This drive to break out of the box is only reinforced further by later tracks like “The Fool”, a song scored by brooding harmonies under a heavy, grimy synth. I would say this song and “Aviary Garlands” are the two that segue most clean into their next album, which would be a tonal shift from Everyday Grace into the darker, gothic sound that these two tracks preview. Even for grunge, these songs are melancholic and reverb-heavy, both lending credence to the idea that Thread’s scope is motivated more by their personal tastes in music than a safer sound that appeals to their primary audience, grunge fans in Seattle.
Despite the clear interest in moving towards more gothic territories, Thread also gives us a song that perhaps sounds the most out of place on the album, “Drift.” This is a harmonic, earnest song — while still keeping in line with the general oppressive sadness of the grunge era, it is also completely devoid of any synth, bass, or even percussion for that matter. It is just vocals and guitar, calling back to more of Thread’s older, more traditional rock influences.
The most interesting song on the album, and my personal favorite, would have to be the acoustic “Simple Places”. The song begins with the ambiance of the outdoors, birds chirping with the soft strumming of guitar in the background. This is another song that strongly reminds me of the stripped down country-inspired sounds of Alice in Chains’ Jar of Flies or Sap, and it is again simple to see how they could be mistaken for the other band without realizing. After the chorus there is even a flute solo, a truly out of left field choice for any band. The song is beautiful in its simplicity, it is just an ode to nature and its comforts through and through.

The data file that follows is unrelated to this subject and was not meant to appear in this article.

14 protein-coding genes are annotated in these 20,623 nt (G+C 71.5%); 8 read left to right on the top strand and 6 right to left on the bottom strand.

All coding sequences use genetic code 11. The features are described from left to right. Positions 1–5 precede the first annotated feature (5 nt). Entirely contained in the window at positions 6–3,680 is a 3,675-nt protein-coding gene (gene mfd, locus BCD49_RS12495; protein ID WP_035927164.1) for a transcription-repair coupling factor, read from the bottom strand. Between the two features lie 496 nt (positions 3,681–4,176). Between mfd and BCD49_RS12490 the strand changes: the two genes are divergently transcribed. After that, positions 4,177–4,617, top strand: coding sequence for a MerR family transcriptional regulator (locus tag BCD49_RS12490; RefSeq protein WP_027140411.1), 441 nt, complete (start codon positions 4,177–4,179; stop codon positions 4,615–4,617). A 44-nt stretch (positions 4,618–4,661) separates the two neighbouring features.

The highlights of Everyday Grace truly make one mourn for the potential of such a band, knowing that there were so many more frontiers to be explored but likely never to be fully realized. Thread was a band that did not let their proximity to grunge dull their creative edge, and it is refreshing to hear a band that was able to pursue their own sound, even at the potential cost of losing valuable ears in a scene that was flooded with bands trying to grind their way up to the grunge acts we know today. However, for their second and last album, it would depart from grunge entirely.
Thread’s second album, self-titled as thread, is a shocking departure from their first work. Gone are the similarities to grunge bands of the era, the entire soundscape of trademark distortion and wah have mostly been replaced by gloomy, cold synths.
This transition into a more gothic sound is mentioned by Scott Stoltz, in Thread’s only recorded interview in the Seattle Times. About the album, Stotltz says: “We’ve changed a lot since then. We were going through a phase, Rocky was going through a phase when it was recorded. Maybe only a few tracks on it sound like we do now. The CD is almost mainstream, and we want to forge new ground."
While entering new territories for the band, there are also two covers of songs from their last albums in their newer style. “Fragile” and “Believe” are redone, and end up completely different from their original versions. We still see a bit of the familiar guitar sound from the original, but the new version of “Fragile” highlights just how different their vision is for music going forward, with a choral chant in the background interspersed with a clanging church bell. The newer rendition of “Believe” is probably the closest to their original sound on the album, but is still a different song from its counterpart on Everyday Grace in that there is a reappearing electronic presence throughout the guitar breaks.